What makes those two things not just a good philosophy, they’re what any pitcher at the HS level should be able to shoot for and attain to some degree.
I don’t think that’s its so much the hitter will get himself out, but rather that there’s a limit to how much damage a hitter can do, just because of all the thing that have to happen in order for him to get a hit.
I happen to agree personally, but I’m afraid the lion’s share of opportunities for pitchers in today’s game go to pitchers who don’t follow that formula.
A pitcher that “pitches to contact” (adopting Wales’ definition) is going to be an efficient pitcher but there is one fly in the ointment so to speak that is going to rear it’s ugly head from time to time. That is his own fielding ability and the competency of his fielders. Errors will result in frustration. This is something my own son had to get a grip on because I taught him the philosophy of using as few pitches per inning as possible, targeting the bottom of the strike zone. I told him we wanted everybody hitting the top of the ball. The kid was a ground ball producing machine because he threw from the way up high to way down low. He only had two home runs hit off him in the ten or so years he pitched that I know of but you could count on infield errors in every game. Especially come backers to the mound. If you have to give the opponent 4 or 5 outs in an inning then the advantage of pitching to contact is neutralized. You also better be very competent at holding runners because the opponent is going to try to steal and hit and run to minimize the affect of all those ground balls.
I know nothing about being a fly ball pitcher.
And that, dear readers, is why PFP—pitcher’s fielding practice—is of such paramount importance.
When a pitcher steps off the rubber, s/he becomes a fifth infielder and has to be able to do the things infielders do. Even catching high popups at or near the mound. I remember the day that Eddie Lopat (and what an incredible pitching coach he was!) showed up one day with a bunch of guys who he said were kids he had rounded up for the purpose, some to be infielders, a guy with a bat, and a couple of strong-armed fellows to roam the outfield so they could practice grabbing caroms off the wall and firing in to the infield. I got more out of that afternoon’s workout than most pitchers do in a month.
Lopat described what we nowadays call “pitching to contact” in this way: “Get the ball over the plate and make them hit it. Make them go after YOUR pitch, what YOU want them to hit.” He didn’t have to say any more, but I mentally added “if they can get a piece of it”. It really doesn’t matter whether a pitcher goes after the batter with serious high cheese or gives said batter a chance to get himself out. As long as the pitcher does it and gets out of the inning without being scored on.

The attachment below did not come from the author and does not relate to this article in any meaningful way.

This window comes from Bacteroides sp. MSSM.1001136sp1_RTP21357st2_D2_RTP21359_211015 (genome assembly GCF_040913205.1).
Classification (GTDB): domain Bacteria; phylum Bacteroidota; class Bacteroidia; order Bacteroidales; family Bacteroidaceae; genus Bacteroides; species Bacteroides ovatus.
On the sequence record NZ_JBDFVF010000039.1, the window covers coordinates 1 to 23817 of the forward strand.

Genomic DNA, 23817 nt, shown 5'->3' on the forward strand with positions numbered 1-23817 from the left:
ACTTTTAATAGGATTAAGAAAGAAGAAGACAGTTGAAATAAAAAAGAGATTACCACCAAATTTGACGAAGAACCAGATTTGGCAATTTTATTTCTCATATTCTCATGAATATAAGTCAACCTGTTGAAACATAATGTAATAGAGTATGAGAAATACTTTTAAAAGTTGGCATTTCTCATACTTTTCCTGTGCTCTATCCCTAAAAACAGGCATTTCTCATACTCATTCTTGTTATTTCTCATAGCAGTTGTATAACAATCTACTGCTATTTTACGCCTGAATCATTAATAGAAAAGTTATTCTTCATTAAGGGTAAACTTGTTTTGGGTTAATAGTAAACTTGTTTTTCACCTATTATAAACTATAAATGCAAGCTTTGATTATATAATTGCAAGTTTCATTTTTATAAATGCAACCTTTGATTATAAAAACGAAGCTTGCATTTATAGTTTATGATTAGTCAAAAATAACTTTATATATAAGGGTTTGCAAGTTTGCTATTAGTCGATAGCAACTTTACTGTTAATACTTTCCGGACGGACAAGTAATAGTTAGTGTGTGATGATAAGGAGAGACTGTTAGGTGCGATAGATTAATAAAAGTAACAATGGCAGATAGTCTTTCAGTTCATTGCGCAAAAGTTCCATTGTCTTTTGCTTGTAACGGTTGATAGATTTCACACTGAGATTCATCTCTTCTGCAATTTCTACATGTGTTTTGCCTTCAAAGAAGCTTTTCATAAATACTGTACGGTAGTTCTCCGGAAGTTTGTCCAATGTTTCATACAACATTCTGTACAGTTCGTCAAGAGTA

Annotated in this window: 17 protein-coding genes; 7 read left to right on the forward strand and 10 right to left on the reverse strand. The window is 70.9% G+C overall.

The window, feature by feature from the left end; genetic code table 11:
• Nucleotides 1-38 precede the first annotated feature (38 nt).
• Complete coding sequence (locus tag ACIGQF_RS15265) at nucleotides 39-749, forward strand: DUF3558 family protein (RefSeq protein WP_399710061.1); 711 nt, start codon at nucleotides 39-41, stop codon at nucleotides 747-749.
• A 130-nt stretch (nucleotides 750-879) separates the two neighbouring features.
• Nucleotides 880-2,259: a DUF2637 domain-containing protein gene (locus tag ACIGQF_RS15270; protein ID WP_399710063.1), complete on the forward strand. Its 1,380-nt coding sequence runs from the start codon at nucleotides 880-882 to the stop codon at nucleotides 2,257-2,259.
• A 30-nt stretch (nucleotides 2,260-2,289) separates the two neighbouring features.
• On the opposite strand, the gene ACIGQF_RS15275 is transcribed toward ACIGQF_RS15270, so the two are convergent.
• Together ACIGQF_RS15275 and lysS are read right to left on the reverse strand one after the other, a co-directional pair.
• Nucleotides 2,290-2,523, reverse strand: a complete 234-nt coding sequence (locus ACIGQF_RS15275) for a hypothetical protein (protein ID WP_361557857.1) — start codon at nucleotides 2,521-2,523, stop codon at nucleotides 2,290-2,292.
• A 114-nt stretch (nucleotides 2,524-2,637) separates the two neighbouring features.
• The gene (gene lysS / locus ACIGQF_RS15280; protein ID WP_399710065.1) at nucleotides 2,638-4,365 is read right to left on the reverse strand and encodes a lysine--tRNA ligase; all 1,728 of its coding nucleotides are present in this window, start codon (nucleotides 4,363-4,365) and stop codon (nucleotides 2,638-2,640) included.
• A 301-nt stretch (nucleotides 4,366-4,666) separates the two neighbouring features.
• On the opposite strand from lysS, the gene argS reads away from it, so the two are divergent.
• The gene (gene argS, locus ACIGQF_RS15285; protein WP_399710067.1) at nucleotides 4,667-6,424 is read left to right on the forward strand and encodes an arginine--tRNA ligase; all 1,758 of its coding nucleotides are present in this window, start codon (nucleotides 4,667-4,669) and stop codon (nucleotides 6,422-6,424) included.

If you can field your position, the infielders are likely to do the same thing, and that makes for a tighter defense with few if any errors. Which is why I said that PFP is of paramount importance. :baseballpitcher:
Very true, but the errors are part of the game, and only experience will mitigate them to the point where in MLB what they look for in pitchers is their ability to induce balls hit on the ground.
If more coaches of low level ball would maintain a mixture of “hard throwers” in order to get K’s, and “control pitchers” to induce contact, the fielders would learn how to field a lot sooner than they do now.
The frustration part of it is going to happen, just like the frustration that comes from not being able to hit an off speed pitch. The only way to overcome that frustration is to quit caring which is very bad, is to grind it out and learn how to overcome the deficiency.
An out is an out -
A bunch of hard-throwing ‘strikeout’ pitchers get hit to the warning track all game - and still maintain a low ERA.
It seems like people forget what separates the absolute best from just hanging on - Maybe one walk, maybe one ‘inside’ fb that didn’t go inside, etc.
And there’s something else—the difference between a 2-1 victory and a 3-2 defeat. One bad pitch.
Think about it. A grounder that finds a hole, or a bloop single that drops between two fielders. A wild pitch or a passed ball. A curve that hangs, or a knuckleball that refuses to knuckle—or a fast ball down the middle or middle in, where the pitcher didn’t want to throw it but the batter was looking for it. And it matters not whether one pitches to contact or not. I have seen more home runs hit because the pitcher made a bad pitch and put it right where the batter was looking for it.
Think about it—and avoid it if you can.